Dr. Robertson Nicoll, addressing the delegates at the session of the Baptist Union, said: "Read, above all things your Bible; and whatever books you add to your Bible, add some volumes of your great apostle Charles Spurgeon,—not to preach out of them, for you might almost as well talk of plagiarizing from the Epistle to the Romans as of plagiarizing from Spurgeon. Read him because he is the unrivaled interpreter of the mysteries of the New Covenant. I take him up constantly and find myself repeating Browning's words,—

"A turn and we stand in the heart of things:
The woods are round us heaped and dim.'"

    The present Primate of All England, who, by the way, pronounced the benediction at the funeral of C. H. Spurgeon, wrote through his chaplain that he had found "both profit and interest in reading such volumes of sermons."
    Archdeacon Sinclair said, "There is much in Mr. Spurgeon's teaching that will do everybody good. It is specially suitable to the vast God-fearing mass of the people who hold simply to the Puritan view of the verbal inspiration of Scripture. There is no preacher whose influence is to be compared with that of Mr. Spurgeon, through the almost illimitable circulation of the printed sermons."
    "I have read carefully," wrote Dean Lefroy, "the sermon number 'God hath spoken.' There is not a sentence in the discourse I would omit or revise. The utterance is true; experimental and worthy of all acceptation. Such sermons must do immeasurable good, especially in districts where the Gospel of the Grace is marred by superstition or by skepticism. May God accompany the 50th volume."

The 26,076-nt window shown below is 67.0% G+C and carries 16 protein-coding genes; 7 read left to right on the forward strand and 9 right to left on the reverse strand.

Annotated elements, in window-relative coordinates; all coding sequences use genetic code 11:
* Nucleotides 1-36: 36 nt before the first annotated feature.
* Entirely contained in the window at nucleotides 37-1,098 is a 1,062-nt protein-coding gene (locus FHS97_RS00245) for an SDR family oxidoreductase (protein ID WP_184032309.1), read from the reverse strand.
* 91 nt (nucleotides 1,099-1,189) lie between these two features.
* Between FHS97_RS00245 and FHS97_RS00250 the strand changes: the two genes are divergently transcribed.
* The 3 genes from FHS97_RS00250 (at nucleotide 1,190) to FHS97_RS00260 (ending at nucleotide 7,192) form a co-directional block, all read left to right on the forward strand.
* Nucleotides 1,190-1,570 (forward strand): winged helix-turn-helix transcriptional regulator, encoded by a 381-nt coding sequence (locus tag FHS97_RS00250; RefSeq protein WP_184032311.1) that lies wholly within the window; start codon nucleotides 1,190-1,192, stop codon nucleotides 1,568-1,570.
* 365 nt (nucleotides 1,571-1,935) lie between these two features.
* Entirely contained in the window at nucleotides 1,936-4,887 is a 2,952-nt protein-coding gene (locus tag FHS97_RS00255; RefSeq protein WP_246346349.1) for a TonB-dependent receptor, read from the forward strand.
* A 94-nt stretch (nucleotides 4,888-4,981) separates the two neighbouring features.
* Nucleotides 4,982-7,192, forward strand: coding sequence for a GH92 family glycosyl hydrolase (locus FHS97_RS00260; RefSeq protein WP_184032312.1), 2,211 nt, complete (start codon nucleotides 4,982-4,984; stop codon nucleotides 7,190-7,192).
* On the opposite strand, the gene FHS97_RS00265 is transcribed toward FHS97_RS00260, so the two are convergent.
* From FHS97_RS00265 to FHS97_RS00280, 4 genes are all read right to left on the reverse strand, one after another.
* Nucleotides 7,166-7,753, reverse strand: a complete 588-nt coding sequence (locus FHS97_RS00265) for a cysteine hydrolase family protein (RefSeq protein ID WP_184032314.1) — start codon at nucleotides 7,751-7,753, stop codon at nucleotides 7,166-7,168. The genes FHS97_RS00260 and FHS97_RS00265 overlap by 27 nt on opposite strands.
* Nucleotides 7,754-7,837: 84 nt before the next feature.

This is Prebendary Webb Peploe's opinion: "Mr. Spurgeon's sermons are outside the inspired volume of God's Word, I should say, an absolutely unique production. No man ever preached so many with such variation of style and thought, and yet always bringing his hearers (and readers) to the one Central Personality for whom he lived and labored, viz., Jesus Christ our Lord. This I have ever found, when reading Mr. Spurgeon's sermons, to be the key-thought or central idea of everything that he produced. The man lived and labored as an exhibitor of Christ Jesus. To him the Gospel meant a Person, that Person, God manifest in the flesh. This, 'the mystery of Godliness,' was with him the explanation of the fertility and power of his productions and the key to all his marvelous success. All who love the Lord Jesus Christ in sincerity and truth must be thankful for what Mr. Spurgeon was permitted to do as a messenger of the Lord of Hosts, and though there may be points in which members of ether denominations could not, of course, see eve to eye with the great preacher of the nineteenth century, yet no one can honor and worship the blessed Savior of mankind without thanking God for having raised up in our day such a wonderful preacher as C. H. Spurgeon."